Sure enough, the next morning Decca was on the phone to him. Through a wretched hangover my father fended off their questions. Frank, what happened in there? Were you not feeling well? Had you been drinking too much? Is it drugs? But he could give no answer, all he could say is that he had tried and he had failed. He had tried to sing and nothing had come out. He could not comprehend what had caused it – he was on untrodden ground. Next time it would be different, he promised. For your sake I hope you’re right, said the man from Decca, a little ominously.
My father tried singing to himself at home but still his voice stubbornly refused to come out of the shadows. On Decca’s advice he visited a voice tutor in West London, a white-haired spinster with a reputation for correcting the vocals flaws in a number of top stars, ‘she’ll soon have you sorted,’ declared the man from Decca. The old lady was named Miss Phillips and she sat my father down on a chair next to an old upright piano and had him run through his scales. Unfortunately, no matter how many hours he spent trying to hunt out his absent friend, that proud Welsh voice steadfastly remained a thing of the past. The only sound that he could produce from the gold-plated larynx that had only recently been making the schoolgirls swoon was a kind of odd gurgling noise, like the sound of water escaping down the plug-hole.
When Miss Phillips failed to get to the bottom of the problem, my father was duly dispatched to a Harley Street clinic, where he undertook a number of time consuming and frighteningly expensive tests. First his throat was checked for nodules – small wart like growths that appear on the vocal chords and are a common problem among professional singers. When that test proved negative they checked the lungs, and then the gold-plated larynx itself and finally the heart. But nothing could be found to explain the mysterious disappearance of my father’s voice.
After the physical tests came the mental tests. By the time that Frank Marshall was lying on a couch telling a certain middle-aged Jewish psychiatrist named Dr. Cohn the story of his life, Harley Street was becoming his second home. No I didn’t have an unhappy childhood; no I’m not a compulsive masturbator; no I didn’t secretly want to fail in the recording session – I wanted to make a hit record. The questions came and went and still my father was incapable of singing a note. Eventually, however, Dr. Cohn made some sort of breakthrough. It took him over thirty hours of concentrated chin-wagging to reach the Holmesian conclusion that my father’s problem might have something to do with the visit that Cynthia Andrews’ had paid my parents a couple of weeks before the recording date. According to the costly Dr. Cohn, my father was suffering an extreme form of guilt trauma; having kept quiet about his extra-marital affair for so long, his voice was now repaying the favour – it was keeping quiet about things itself. Certainly this theory seemed as believable as anything else that had been offered up to explain my father’s grievous loss, and he and the powers that be at Decca had little choice but to accept it. Things, after all, were getting pretty desperate by this time; it had been more than six weeks since my father’s spectacular failure and rumours about his condition were already beginning to circulate in the media. If they did not get to the root of his problem he was in danger of becoming one of the biggest jokes in show business. Dr. Cohn proposed complete rest as a cure; my father was to sit at home with his feet up and get to know the wife and son who had become almost strangers to him over the past few years. He was to eat well and healthily, enjoy a relaxing drink now and again, and generally try to unwind, try to work the tension out of his system. In the meantime, he was to take the train up to London once a week to continue his sessions with Dr. Cohn. Of course, we had no way of knowing it at the time, but the good doctor was barking up entirely the wrong tree. Far from helping my father to overcome his disability, Dr. Cohn’s suggestions were actually making things worse. Considerably worse.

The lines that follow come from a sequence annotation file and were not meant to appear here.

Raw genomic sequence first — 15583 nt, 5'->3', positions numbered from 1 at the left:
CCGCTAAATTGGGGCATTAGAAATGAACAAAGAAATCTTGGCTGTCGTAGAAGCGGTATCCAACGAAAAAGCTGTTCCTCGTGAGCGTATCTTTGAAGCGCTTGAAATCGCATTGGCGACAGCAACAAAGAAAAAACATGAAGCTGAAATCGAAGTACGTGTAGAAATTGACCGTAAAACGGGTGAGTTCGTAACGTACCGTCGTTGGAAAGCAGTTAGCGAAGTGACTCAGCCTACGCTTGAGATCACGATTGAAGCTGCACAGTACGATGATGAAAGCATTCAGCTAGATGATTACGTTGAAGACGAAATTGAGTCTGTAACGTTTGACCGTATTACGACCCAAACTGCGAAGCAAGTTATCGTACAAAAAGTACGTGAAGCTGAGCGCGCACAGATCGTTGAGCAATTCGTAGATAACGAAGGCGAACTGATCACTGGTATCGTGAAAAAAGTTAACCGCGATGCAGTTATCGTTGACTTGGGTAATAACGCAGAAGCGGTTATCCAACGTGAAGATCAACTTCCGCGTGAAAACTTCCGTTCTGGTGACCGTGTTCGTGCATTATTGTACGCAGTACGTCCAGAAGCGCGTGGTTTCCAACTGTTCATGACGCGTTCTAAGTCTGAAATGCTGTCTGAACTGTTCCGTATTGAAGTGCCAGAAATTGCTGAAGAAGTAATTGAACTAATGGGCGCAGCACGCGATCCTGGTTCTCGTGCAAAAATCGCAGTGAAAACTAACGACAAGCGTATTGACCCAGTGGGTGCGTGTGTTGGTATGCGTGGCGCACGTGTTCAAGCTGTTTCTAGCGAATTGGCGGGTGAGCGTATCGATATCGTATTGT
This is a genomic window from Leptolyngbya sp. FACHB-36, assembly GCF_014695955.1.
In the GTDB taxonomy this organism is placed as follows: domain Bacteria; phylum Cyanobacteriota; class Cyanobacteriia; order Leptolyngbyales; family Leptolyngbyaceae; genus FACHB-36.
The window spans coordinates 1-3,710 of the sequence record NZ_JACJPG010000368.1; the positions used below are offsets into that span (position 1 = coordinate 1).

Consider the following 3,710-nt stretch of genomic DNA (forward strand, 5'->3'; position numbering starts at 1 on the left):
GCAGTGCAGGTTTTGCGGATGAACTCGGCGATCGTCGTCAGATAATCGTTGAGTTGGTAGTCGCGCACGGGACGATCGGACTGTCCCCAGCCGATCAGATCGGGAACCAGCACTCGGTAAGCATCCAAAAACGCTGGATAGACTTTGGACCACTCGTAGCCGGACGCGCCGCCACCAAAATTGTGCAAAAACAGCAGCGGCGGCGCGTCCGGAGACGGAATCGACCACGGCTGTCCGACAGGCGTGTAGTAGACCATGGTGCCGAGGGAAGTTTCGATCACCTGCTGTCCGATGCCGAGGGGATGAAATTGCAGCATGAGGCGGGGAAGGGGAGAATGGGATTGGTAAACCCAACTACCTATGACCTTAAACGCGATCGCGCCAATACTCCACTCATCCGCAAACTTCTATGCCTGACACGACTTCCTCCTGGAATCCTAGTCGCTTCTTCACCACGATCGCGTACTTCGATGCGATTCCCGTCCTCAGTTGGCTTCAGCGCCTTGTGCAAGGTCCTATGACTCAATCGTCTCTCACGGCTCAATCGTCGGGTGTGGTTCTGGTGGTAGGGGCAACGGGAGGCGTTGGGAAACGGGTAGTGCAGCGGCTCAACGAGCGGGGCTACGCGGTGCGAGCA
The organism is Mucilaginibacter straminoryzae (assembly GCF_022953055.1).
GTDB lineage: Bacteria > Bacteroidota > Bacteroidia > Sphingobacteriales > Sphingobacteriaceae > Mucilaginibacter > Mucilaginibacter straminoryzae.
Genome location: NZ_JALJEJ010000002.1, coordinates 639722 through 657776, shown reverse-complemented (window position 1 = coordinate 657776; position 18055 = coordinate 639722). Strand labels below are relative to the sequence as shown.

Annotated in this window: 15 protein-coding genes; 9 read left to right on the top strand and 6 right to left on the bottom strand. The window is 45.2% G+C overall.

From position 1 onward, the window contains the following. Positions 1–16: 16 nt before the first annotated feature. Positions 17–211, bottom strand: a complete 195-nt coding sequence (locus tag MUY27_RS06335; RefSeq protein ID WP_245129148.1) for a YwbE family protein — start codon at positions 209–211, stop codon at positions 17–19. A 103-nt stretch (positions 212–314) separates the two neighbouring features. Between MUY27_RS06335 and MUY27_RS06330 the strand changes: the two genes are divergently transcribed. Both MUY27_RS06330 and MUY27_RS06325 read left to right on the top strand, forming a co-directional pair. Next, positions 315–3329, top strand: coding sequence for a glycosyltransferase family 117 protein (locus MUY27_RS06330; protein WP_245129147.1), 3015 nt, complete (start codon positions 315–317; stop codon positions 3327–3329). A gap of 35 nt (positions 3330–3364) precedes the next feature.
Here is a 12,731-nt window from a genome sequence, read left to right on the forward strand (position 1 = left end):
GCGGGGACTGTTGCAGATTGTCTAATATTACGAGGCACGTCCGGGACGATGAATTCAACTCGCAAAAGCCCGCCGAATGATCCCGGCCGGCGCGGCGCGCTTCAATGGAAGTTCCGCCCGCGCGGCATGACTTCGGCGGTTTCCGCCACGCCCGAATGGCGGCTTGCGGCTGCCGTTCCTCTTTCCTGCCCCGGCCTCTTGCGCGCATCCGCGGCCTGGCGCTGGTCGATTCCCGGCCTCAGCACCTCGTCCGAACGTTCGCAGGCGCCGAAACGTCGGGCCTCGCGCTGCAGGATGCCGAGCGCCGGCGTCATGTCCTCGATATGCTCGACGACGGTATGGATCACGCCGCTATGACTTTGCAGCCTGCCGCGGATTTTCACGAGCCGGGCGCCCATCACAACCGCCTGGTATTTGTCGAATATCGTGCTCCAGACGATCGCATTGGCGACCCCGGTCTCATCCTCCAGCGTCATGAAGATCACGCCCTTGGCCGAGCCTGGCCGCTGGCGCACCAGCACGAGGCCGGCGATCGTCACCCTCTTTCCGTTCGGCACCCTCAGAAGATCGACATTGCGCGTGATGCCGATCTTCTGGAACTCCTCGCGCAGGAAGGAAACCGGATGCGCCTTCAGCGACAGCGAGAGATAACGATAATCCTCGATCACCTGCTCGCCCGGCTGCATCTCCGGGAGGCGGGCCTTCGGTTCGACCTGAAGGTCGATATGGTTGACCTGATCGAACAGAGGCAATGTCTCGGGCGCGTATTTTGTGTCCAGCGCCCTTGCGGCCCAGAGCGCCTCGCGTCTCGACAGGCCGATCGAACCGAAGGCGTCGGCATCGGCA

My father used a little more of the rapidly dwindling Decca advance to buy a ridiculously overpriced colour television and for the next few weeks he sat in front of it. One can only guess what kind of thoughts were going through his mind at this time as he absorbed his daily dose of Watch With Mother, although from his mood and actions they were evidently not happy ones. The weeks went by as he sat and waited for to something to happen. The weeks turned into months and the months turned into years. And then, on the morning of my seventh birthday as I sat wondering why I hadn’t received any presents that year, my father finally began to accept that his voice might never return. It had simply disappeared, it had vanished without trace. And he was alone.